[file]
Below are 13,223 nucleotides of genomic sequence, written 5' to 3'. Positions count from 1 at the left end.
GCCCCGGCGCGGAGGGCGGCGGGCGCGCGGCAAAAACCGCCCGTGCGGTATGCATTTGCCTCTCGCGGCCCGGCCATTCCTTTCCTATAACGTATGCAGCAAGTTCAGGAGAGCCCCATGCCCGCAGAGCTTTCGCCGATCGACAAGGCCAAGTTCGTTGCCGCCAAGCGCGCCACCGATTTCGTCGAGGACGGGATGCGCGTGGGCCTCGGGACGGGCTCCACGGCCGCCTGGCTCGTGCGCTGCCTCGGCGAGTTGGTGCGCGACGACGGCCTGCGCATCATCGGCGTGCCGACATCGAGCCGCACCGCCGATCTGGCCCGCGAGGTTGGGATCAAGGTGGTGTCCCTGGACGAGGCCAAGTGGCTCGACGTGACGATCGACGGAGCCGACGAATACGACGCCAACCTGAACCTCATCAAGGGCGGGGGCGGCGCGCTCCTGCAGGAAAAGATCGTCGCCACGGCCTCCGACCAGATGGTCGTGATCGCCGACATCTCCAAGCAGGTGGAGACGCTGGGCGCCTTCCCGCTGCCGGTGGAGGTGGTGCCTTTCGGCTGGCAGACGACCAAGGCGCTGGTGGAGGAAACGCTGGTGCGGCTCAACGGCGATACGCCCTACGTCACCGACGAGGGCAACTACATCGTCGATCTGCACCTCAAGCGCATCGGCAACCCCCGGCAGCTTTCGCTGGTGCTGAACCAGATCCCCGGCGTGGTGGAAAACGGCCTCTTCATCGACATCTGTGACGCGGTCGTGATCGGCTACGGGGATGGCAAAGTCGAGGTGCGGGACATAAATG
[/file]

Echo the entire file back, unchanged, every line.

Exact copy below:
Below are 13,223 nucleotides of genomic sequence, written 5' to 3'. Positions count from 1 at the left end.
GCCCCGGCGCGGAGGGCGGCGGGCGCGCGGCAAAAACCGCCCGTGCGGTATGCATTTGCCTCTCGCGGCCCGGCCATTCCTTTCCTATAACGTATGCAGCAAGTTCAGGAGAGCCCCATGCCCGCAGAGCTTTCGCCGATCGACAAGGCCAAGTTCGTTGCCGCCAAGCGCGCCACCGATTTCGTCGAGGACGGGATGCGCGTGGGCCTCGGGACGGGCTCCACGGCCGCCTGGCTCGTGCGCTGCCTCGGCGAGTTGGTGCGCGACGACGGCCTGCGCATCATCGGCGTGCCGACATCGAGCCGCACCGCCGATCTGGCCCGCGAGGTTGGGATCAAGGTGGTGTCCCTGGACGAGGCCAAGTGGCTCGACGTGACGATCGACGGAGCCGACGAATACGACGCCAACCTGAACCTCATCAAGGGCGGGGGCGGCGCGCTCCTGCAGGAAAAGATCGTCGCCACGGCCTCCGACCAGATGGTCGTGATCGCCGACATCTCCAAGCAGGTGGAGACGCTGGGCGCCTTCCCGCTGCCGGTGGAGGTGGTGCCTTTCGGCTGGCAGACGACCAAGGCGCTGGTGGAGGAAACGCTGGTGCGGCTCAACGGCGATACGCCCTACGTCACCGACGAGGGCAACTACATCGTCGATCTGCACCTCAAGCGCATCGGCAACCCCCGGCAGCTTTCGCTGGTGCTGAACCAGATCCCCGGCGTGGTGGAAAACGGCCTCTTCATCGACATCTGTGACGCGGTCGTGATCGGCTACGGGGATGGCAAAGTCGAGGTGCGGGACATAAATG